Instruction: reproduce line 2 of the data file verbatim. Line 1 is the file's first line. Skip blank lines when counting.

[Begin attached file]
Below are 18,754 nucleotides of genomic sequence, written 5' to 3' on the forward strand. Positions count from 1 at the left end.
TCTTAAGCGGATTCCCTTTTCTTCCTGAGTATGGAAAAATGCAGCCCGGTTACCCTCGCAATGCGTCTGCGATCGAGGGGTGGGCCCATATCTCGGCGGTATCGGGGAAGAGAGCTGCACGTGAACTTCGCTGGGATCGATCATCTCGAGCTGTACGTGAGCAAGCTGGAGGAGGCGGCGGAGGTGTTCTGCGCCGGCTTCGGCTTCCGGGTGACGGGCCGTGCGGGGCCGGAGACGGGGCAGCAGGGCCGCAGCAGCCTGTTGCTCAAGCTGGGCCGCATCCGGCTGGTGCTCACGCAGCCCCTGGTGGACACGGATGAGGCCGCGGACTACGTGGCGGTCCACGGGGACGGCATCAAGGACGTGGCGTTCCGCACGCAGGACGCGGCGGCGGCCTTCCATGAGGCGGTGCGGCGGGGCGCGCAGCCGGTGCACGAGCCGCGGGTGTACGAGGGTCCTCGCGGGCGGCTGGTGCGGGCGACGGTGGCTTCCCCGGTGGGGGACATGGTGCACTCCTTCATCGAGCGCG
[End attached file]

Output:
TCTTAAGCGGATTCCCTTTTCTTCCTGAGTATGGAAAAATGCAGCCCGGTTACCCTCGCAATGCGTCTGCGATCGAGGGGTGGGCCCATATCTCGGCGGTATCGGGGAAGAGAGCTGCACGTGAACTTCGCTGGGATCGATCATCTCGAGCTGTACGTGAGCAAGCTGGAGGAGGCGGCGGAGGTGTTCTGCGCCGGCTTCGGCTTCCGGGTGACGGGCCGTGCGGGGCCGGAGACGGGGCAGCAGGGCCGCAGCAGCCTGTTGCTCAAGCTGGGCCGCATCCGGCTGGTGCTCACGCAGCCCCTGGTGGACACGGATGAGGCCGCGGACTACGTGGCGGTCCACGGGGACGGCATCAAGGACGTGGCGTTCCGCACGCAGGACGCGGCGGCGGCCTTCCATGAGGCGGTGCGGCGGGGCGCGCAGCCGGTGCACGAGCCGCGGGTGTACGAGGGTCCTCGCGGGCGGCTGGTGCGGGCGACGGTGGCTTCCCCGGTGGGGGACATGGTGCACTCCTTCATCGAGCGCG